Arigato Japan has you covered! One of the special things about AJ is that we are not a food tour site, we are a community. That means we are a group of guides who love Japan and want you to have a great time, feel confident, be comfortable and be ready to explore.
We asked some of our guides and friends for a few hints on things to know before you arrive. Even if this is your first visit to Japan, here are a few top tips that are sure to make you seem like an insider. We want to help you have a great time traveling around this amazing country!
Eating and drinking on suburban trains and buses is just not done (and that includes chewing gum). If you try, you will find people glaring at you reprovingly. This unwritten rule is probably due to the fact that trains are so often packed, but it holds at any time of day (even on a nearly empty train). On long-distance trains such as Shinkansen, however, eating is very much the norm. In fact, buying an ekiben (lunch box featuring local specialties) before boarding the train is something of a ritual among travelers. Friends setting off on a trip together will often bring along a wide range of snacks to share. If you forget your snacks or lunchbox, don’t worry. Japanese trains don’t have buffet cars, but well-stocked food trolleys pass through regularly.
On local trains in the countryside, the rules are a bit more fluid. You may well find yourself being offered a satsuma (fish cake) or some dried squid by the elderly Japanese person sitting across from you, in which case, smile and give it a try!
Avoid (some of) the crowds at famous tourist sites. Many of the visitors to major tourist sites in Japan come on group tours. So, if you are traveling independently, knowing the “typical” schedule is helpful so you can try to work around it. Lunchtime in Japan, generally speaking, is from 12:00 to 13:00. If you time your arrival at a popular tourist spot for around 12:30, you’re likely to find it a bit less crowded. This tip is not foolproof, but it often works. This strategy also means that restaurants are likely to have some space by the time you eat lunch a bit later. In many cases, the tour groups are also staying elsewhere. If you can find accommodation near your destination (or get up early), first thing in the morning is another good time to visit. These days, though, Japan is pretty popular, and you’re unlikely to have any of the top tourist destinations to yourself. Luckily, you can explore many more, equally interesting and beautiful places. Rent a bike, get deliberately lost down some side streets, or check out some different neighborhoods on one of our food tours!
Many foreigners don’t realize the amount of travel that is done by train in Tokyo and other parts of Japan. The Shinkansen (bullet train) is known throughout the world but no one really talks about how common regular local trains are, and that you have to basically ride trains and subways every day to get around. If you get motion sickness from train travel you need to bring medication with you. Also, not all train stations have elevators. For most people, using the stairs isn’t a problem, but for the elderly or the disabled, it’s very important to have an elevator option. People who have trouble walking must keep this in mind. Tokyo does have some elevators and escalators at the train and subway stations and there is a lot of effort to improve accessibility. Once you leave the main city these options are far less common. Don’t underestimate how much walking and train riding you will do when you come here. The good news is you will become fitter and healthy during your vacation, getting great exercise without needing to go to the gym! And that means you can really indulge in all the yummy foods you want to try, without guilt!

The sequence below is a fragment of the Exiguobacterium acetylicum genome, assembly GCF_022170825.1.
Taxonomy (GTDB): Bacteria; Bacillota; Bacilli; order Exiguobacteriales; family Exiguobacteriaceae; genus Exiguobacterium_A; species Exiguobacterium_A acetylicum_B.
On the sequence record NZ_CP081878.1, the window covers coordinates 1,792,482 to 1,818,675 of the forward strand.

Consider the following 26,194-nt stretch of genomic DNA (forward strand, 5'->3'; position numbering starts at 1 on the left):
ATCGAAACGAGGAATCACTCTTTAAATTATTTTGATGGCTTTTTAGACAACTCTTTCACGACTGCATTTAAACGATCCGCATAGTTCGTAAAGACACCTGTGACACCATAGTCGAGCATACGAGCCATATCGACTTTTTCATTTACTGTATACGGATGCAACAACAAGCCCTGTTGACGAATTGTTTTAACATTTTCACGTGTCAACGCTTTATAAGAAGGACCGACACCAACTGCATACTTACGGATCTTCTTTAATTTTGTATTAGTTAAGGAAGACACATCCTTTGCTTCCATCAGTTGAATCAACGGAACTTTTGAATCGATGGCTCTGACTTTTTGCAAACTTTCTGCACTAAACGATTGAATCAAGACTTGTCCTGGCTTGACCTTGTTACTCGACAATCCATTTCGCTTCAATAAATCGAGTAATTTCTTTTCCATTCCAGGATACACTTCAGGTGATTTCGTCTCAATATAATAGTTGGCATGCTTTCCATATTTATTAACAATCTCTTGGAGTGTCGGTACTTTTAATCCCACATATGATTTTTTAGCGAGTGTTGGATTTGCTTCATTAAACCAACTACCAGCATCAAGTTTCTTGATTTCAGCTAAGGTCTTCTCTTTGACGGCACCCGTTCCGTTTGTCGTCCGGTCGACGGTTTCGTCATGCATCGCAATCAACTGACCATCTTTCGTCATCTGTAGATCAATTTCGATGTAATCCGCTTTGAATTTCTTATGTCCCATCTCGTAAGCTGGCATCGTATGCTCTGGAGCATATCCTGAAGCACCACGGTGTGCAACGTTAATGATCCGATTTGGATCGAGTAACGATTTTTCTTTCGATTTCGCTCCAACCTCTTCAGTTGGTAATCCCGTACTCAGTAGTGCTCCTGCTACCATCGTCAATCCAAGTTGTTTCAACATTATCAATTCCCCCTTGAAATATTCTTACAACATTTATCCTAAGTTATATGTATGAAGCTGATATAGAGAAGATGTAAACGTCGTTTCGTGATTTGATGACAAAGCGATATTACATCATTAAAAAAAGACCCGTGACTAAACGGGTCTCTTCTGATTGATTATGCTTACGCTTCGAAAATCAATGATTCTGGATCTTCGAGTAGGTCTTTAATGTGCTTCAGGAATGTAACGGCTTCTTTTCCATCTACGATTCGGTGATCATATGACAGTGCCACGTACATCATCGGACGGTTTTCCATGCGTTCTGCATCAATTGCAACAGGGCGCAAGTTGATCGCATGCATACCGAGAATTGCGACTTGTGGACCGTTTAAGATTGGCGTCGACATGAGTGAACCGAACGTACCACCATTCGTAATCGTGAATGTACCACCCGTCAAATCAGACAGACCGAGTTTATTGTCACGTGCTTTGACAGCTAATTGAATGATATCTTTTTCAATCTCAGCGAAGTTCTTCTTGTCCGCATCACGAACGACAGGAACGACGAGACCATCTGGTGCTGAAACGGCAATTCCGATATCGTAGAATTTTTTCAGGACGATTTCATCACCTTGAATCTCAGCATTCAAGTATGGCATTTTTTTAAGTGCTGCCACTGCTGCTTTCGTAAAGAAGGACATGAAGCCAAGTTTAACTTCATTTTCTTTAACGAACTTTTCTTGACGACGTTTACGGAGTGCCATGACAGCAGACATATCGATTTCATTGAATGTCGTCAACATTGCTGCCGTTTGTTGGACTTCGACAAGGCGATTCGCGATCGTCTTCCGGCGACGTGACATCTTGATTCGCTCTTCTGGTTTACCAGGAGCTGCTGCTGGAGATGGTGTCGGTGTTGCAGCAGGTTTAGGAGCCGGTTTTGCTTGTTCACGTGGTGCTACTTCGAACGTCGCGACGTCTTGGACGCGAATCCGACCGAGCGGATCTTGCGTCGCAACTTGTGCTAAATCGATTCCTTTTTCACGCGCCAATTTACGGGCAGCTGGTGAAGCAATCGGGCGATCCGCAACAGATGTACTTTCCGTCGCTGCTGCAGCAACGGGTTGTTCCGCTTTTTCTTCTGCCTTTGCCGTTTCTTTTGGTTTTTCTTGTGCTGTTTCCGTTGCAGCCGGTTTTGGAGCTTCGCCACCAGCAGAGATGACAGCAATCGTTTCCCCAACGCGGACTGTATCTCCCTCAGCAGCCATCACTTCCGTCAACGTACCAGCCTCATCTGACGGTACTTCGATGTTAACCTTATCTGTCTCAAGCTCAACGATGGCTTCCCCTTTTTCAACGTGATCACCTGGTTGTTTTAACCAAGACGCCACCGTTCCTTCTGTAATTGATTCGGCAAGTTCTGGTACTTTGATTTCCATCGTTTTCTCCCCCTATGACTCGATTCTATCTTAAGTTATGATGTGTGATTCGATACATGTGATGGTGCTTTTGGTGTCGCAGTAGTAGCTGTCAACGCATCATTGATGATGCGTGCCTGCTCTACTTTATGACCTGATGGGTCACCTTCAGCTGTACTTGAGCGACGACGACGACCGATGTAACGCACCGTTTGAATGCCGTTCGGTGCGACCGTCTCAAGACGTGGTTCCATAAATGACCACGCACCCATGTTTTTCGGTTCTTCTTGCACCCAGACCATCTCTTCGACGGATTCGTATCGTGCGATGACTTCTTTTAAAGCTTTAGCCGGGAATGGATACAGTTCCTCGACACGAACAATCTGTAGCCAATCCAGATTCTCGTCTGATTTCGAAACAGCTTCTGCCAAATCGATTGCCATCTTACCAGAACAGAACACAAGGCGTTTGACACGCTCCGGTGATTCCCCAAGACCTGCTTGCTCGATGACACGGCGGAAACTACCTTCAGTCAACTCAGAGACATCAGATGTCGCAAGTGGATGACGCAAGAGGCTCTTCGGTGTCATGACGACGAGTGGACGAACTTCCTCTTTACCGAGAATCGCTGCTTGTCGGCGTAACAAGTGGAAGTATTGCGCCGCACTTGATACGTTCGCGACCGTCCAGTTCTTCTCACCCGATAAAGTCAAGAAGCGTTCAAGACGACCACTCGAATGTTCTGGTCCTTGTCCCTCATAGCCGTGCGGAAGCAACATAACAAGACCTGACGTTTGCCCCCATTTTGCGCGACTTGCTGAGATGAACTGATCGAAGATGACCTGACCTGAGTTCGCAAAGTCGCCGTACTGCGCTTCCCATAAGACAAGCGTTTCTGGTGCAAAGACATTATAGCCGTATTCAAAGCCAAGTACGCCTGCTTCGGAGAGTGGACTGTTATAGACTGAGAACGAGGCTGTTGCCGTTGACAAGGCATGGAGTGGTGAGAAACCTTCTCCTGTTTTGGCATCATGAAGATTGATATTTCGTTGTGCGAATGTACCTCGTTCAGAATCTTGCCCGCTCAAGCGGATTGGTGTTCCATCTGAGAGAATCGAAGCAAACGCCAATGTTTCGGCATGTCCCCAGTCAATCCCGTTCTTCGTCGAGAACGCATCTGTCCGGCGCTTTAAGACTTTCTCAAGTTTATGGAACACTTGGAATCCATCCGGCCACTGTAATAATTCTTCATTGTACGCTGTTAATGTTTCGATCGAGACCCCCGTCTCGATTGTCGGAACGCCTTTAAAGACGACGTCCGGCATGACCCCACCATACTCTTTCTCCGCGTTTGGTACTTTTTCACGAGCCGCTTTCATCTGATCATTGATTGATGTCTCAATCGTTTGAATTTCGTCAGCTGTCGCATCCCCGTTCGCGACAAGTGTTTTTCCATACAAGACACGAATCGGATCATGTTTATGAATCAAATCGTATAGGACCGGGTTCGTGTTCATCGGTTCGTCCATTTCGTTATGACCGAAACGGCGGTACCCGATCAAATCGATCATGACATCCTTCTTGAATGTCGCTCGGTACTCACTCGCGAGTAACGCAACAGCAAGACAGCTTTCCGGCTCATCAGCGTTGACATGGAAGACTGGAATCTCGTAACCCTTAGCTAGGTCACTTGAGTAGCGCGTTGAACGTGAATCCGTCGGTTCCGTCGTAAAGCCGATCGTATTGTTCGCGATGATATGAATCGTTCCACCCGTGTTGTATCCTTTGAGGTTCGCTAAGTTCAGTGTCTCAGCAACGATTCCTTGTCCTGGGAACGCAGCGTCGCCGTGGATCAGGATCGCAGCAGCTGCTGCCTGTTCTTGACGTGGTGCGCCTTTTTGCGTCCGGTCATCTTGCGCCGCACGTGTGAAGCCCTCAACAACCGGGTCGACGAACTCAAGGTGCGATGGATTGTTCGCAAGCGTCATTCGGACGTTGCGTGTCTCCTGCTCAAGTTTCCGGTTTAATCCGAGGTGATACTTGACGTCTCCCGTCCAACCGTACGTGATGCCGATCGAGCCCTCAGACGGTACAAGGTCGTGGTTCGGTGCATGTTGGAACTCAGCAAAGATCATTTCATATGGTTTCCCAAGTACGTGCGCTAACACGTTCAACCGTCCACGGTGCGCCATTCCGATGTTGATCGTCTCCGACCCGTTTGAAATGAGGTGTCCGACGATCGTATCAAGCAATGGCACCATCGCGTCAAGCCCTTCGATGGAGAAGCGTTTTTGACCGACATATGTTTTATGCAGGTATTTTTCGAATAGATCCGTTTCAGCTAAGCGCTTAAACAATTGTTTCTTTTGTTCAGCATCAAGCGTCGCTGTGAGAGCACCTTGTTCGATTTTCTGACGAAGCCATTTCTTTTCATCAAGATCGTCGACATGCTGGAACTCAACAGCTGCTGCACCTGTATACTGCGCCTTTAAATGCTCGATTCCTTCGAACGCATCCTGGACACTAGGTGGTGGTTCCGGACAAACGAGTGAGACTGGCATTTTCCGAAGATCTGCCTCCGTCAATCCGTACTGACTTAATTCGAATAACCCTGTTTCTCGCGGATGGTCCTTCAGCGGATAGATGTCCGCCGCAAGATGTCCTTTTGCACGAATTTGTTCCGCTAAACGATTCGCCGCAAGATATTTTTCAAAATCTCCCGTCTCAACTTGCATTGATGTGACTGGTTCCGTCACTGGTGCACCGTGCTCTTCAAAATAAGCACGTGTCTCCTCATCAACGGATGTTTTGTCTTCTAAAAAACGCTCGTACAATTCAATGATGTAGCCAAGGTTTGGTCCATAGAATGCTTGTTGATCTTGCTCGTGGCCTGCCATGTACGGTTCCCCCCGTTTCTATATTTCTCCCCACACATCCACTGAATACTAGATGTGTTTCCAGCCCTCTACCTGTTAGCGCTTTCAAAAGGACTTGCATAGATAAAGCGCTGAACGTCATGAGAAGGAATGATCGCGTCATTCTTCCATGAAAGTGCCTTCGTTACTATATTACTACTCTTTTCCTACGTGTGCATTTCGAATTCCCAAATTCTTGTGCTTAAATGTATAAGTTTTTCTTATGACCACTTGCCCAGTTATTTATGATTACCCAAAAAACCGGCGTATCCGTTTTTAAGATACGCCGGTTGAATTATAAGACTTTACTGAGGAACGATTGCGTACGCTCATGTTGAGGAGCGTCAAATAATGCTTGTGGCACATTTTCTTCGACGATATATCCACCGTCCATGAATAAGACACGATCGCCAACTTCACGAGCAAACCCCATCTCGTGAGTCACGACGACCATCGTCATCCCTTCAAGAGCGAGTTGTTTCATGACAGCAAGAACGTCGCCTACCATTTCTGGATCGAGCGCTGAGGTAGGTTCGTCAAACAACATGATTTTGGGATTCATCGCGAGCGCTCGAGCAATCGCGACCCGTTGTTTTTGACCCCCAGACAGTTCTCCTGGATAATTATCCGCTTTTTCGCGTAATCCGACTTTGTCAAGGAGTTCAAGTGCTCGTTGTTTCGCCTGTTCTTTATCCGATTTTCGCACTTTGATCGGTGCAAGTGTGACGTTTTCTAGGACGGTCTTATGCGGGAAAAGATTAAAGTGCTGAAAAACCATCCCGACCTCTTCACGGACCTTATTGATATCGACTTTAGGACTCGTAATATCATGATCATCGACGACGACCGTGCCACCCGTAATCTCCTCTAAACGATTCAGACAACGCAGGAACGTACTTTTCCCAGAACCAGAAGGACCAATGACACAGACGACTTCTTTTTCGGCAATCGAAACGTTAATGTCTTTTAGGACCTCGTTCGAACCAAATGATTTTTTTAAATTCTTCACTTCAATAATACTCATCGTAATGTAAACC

People who visit Japan have a lot of preconceived notions. Hollywood films and TV shows are often a source of misinformation about Japan. Maybe you’ve heard that Japan has either too much new technology or that it’s extremely old fashioned and traditional. You might be surprised to hear Japan doesn’t have more technology than any other big city like London, Paris, or New York. In fact, one surprising difference is that WiFi is not easily available here and you may need to rent a pocket WiFi device during your visit. (This situation is improving as more WiFi services become available in the lead up to the 2020 Olympics!)
The second misconception — about everything being traditional — is true when it comes to restaurants, polite service and how people interact on the street when bowing to each other. However, fashion and design are very modern. Japanese people often wear the latest local fashions as well as those from Europe and America; most global brands are popular. These days, not many people dress in traditional kimono. Of course you will see some people dressed traditionally at temples, formal events like weddings, and at specific festivals. As with travel anywhere, keep an open mind about fashion, culture, and technology when coming to Japan. What you see may surprise you.
Please don’t talk on your cell on the train. Yeah, the health and other “reasons” that cell phones shouldn’t be used in crowded places that are posted on signs may not apply to you, but using your phone on the train is not good manners. Manners and customs are very specific to particular locations. What may be customary in one country is taboo in another. Doing what is socially acceptable as if in the home of another person might not make sense to you, but minding your manners is a very effective way of making new friends. (Additional tip: On the train, turn off the ringer and use your phone’s silent or vibration mode. In Japan, this is called “Manner Mode.”Having good manners is good diplomacy.)
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